About two years ago SNUFF released their self-titled debut EP via Blind Mice Productions and I went absolutely mad over it. The combination of industrial dance, trip-hop, and all out noise made what I called at the time of release, "...one of the most drinkable industrial-based smoothies that I've had the pleasure of downing in quite some time." But, putting smoothie comparisons aside, SNUFF has been busy. They've recruited a new drummer, they are self-releasing their new EP, are going on tour with Amelia Arsenic across Australia, and are protesting Sydney's lock-out laws. With all that said, I talked with Alicia and Joey of SNUFF to learn more about all that mentioned above. And don't forget to click that little play button for the title track of the new EP as you read along. 



It's been a little over two years since your self-titled debut EP released and caught audiences by storm and there has been a lot of developments in SNUFF. I think we'll start off with your new drummer, Ellis Silverman. Who is Ellis, how did you guys meet, and why did you choose him to be your drummer?

Alicia:  Ah, Ellis...he’s a tough man to sum up. But I can tell you how we met and how he joined SNUFF. Ellis was finishing off his music degree and needed a vocalist to sing some Portishead for his final exam. A mutual friend recommended me, passed my details on and Ellis gave me a call. Session singing’s not something I normally I do, but Portishead are one of my favorite bands and I couldn’t resist the idea of singing those tracks live. 

I invited Joey along to the exam and as soon as I came off stage, the first thing Joey said to me was "I want that drummer." I’ve learned over the years to trust Joey’s hunches, so although Ellis may not have known it at the time, he was basically a member of SNUFF from that moment. 

Joey:  Alicia and I had always floated the idea of a live drummer when the right person came by. It only took one rehearsal to convince us that the right person was Ellis. 

Now, I understand that having an acoustic drummer will change the sound for SNUFF, but will Silverman be taking part in any studio recordings for the band? And how does he help shape the sound for the band? 

Alicia:  INTRAVENUS was a collection of songs that Joey and I wrote as a duo. We wanted the recordings to reflect that, so everything you hear is just the two of us. But we’re already plotting our next release and can’t wait to see what happens when we write and record as a trio.

His reveal, of course, is coming courtesy of your Australian tour with Amelia Arsenic. Obviously you've played gigs elsewhere in the past, but is this tour the biggest moment you've had for SNUFF as far as live shows go?

Alicia:  Headlining the Factory Theatre for the Labyrinth Masquerade Ball recently is going to be a really hard show to top, but this tour is definitely the biggest thing we’ve attempted so far.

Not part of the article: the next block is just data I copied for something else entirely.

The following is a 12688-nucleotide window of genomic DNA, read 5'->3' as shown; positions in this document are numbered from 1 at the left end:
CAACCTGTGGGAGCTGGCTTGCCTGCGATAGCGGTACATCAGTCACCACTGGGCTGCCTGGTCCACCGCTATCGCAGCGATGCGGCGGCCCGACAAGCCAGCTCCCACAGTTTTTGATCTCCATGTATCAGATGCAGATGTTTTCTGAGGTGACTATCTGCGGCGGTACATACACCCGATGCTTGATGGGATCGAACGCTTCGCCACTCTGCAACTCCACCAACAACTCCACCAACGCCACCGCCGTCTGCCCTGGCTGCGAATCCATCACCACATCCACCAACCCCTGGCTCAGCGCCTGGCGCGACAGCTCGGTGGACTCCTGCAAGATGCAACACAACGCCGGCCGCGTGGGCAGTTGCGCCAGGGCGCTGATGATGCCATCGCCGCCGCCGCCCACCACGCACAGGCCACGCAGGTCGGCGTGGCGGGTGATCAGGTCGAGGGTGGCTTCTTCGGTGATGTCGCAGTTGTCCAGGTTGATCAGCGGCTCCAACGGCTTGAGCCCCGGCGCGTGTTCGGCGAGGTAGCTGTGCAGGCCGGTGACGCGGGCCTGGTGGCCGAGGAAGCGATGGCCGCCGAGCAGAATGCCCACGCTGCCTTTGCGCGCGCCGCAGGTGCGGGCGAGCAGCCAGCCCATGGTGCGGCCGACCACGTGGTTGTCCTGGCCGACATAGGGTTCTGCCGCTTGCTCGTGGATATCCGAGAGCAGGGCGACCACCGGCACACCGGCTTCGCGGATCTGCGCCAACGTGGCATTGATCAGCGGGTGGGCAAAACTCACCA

Joey:  I agree. Alicia and I have wanted to hit the road properly since our debut EP and it’s really exciting to finally be able to! 


I'm a huge fan of Amelia Arsenic's work and, as such, I'm quite sour that I don't live in Australia right now so I can't experience you both on stage at the same time. Do you think you and Arsenic will perform any songs together on stage? Do you have any surprises in store for audiences?

Alicia:  We might. But if we told you, it wouldn’t be a surprise…  

Alongside the tour, SNUFF will be releasing your next EP INTRAVENUS. I've read that you've played a couple of these songs at shows in the past. Do you think the reaction to the new tracks were better than your previous songs?

Joey:  The newer music is definitely a step up, production wise. We’ve both learned a lot about writing and recording in the past two years and it’s been awesome to get such an enthusiastic response to our new music. But to keep the older tracks still kicking just as hard, we’ve reimagined and polished up our old favorites for the live shows.

How has your sound evolved in the past two years? Do you think you've matured musically?

Alicia:  One of the things I love about working with Joey is how often we push each other out of our respective comfort zones. He encourages me to be more fearless with my lyrics, to censor myself less and always likes to tease out new sounds from my voice. Meanwhile, I gleefully pick over his musical ideas and create all sorts of mad challenges for him. I’ve gotten a bit easier to work with since I learned how to use Ableton. It’s been a massive improvement to our workflow. I can now get my hands dirty in our mixes and try ideas myself instead of hovering over Joey and making requests. 

Joey:  INTRAVENUS is really special to us because we chose to release it independently. We wanted to know what would happen if we did as much of the process as possible on our own.  We recorded and mixed it ourselves in Alicia’s studio, we made the art ourselves. Now we’re going on the road to promote it and we couldn’t be more excited! The lack of a safety net, or outside influence has really helped us grow. It might have driven us a little mad in the process, but it’s genuinely been one of the most intense and rewarding experiences I’ve ever had. 

INTRAVENUS explores intimacy and the effects people can have on you once you expose your vulnerable side to them. Does the lyrics, themes, and overall concept of INTRAVENUS come from personal experiences you've had?